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Moving cables in high-speed use

igus® energy chain systems in Hekuma plants

Hekuma high-performance automation systems for the plastics industry work with cycle times in the second range. For the energy supply of the grippers, this means that the first million strokes are reached after just four to six weeks - in rough environmental conditions including heat, high acceleration and motion in two axes. This is where igus® chainflex® cables prove their value and are subjected to loads almost as great as those in the igus® in-house test lab.
Fast – faster – fastest: In this continuum, Hekuma's systems are, without a doubt, some of the fastest anywhere. The company, based in the Munich suburb of Eching, is known for high-performance and maximum-performance automation of injection moulding processes.

"We want to be the fastest"
Hekuma develops and manufactures complete systems for plastics processing used primarily in medical technology, the automotive industry and in consumer goods production. Usually, injection moulding machines are located at the centre of the systems, and Hekuma's task is to automate not only demoulding, but also upstream and downstream processes such as punching contacts or inserting these punched parts into the injection mould.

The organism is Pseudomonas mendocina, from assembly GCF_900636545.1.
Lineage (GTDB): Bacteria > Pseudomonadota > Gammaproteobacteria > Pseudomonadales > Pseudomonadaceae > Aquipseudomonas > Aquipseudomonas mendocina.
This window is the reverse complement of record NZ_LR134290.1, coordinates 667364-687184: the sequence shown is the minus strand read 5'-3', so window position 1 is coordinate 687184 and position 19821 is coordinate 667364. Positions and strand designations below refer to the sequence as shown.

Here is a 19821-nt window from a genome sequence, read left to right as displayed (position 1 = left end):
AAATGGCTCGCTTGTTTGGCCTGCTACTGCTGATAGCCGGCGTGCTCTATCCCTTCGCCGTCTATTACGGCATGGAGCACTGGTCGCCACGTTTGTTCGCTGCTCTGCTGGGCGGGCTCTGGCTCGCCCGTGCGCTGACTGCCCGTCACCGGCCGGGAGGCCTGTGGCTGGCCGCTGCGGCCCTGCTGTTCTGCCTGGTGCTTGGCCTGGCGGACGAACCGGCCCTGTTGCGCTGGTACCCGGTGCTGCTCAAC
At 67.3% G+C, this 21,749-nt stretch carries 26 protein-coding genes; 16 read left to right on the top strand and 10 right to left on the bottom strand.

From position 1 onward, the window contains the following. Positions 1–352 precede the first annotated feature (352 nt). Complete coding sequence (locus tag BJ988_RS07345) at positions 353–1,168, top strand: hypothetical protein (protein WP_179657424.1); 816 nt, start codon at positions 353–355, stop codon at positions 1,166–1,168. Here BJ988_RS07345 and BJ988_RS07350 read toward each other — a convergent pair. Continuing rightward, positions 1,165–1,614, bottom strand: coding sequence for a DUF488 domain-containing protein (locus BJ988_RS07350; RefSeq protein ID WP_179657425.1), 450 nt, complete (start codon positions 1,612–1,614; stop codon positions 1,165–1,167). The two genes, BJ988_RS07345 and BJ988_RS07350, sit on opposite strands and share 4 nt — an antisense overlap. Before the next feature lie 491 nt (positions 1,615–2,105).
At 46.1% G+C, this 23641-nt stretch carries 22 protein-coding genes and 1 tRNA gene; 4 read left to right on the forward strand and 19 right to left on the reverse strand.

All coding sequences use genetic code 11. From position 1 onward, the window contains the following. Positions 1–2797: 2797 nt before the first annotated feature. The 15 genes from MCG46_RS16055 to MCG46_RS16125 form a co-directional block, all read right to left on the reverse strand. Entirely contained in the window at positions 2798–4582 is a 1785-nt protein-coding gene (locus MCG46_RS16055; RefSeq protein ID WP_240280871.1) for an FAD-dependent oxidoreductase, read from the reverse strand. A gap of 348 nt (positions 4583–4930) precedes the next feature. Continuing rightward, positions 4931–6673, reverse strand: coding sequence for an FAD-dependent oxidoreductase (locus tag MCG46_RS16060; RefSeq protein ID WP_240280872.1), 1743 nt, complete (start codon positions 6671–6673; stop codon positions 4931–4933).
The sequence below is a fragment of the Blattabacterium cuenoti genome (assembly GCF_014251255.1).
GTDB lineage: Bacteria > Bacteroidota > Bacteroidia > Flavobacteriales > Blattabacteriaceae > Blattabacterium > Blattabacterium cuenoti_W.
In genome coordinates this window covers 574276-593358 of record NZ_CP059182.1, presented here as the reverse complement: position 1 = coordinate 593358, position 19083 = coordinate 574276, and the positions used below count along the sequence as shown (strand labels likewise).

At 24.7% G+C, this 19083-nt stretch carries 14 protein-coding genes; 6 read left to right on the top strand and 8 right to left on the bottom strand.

Hekuma systems all have one thing in common: they work at extreme speeds. Electronic design engineer Holger Weber explains, "Our typical cycle times are about four to six seconds, and in some cases, we reach demoulding times of less than one second. “ Currently, Hekuma is supplying a system with a 64-cavity mould for producing laboratory specimen holders with a cycle time of 5.5 seconds.

Hekuma_2 The demoulding robot moves into the open mould and typically has three to six seconds for the complete cycle. This places extreme strain on the electrical cables.

Simply because of the high production rate, avoiding downtime is imperative. A failure of just a few minutes quickly results in tens of thousands of faulty parts.

Hekuma_3 The high number of cables places stringent requirements on their availability. All that needs to happen is for one cable to break and the machine shuts down. chainflex® CF9 cables ensure high productivity.

At the limits of mechanical engineering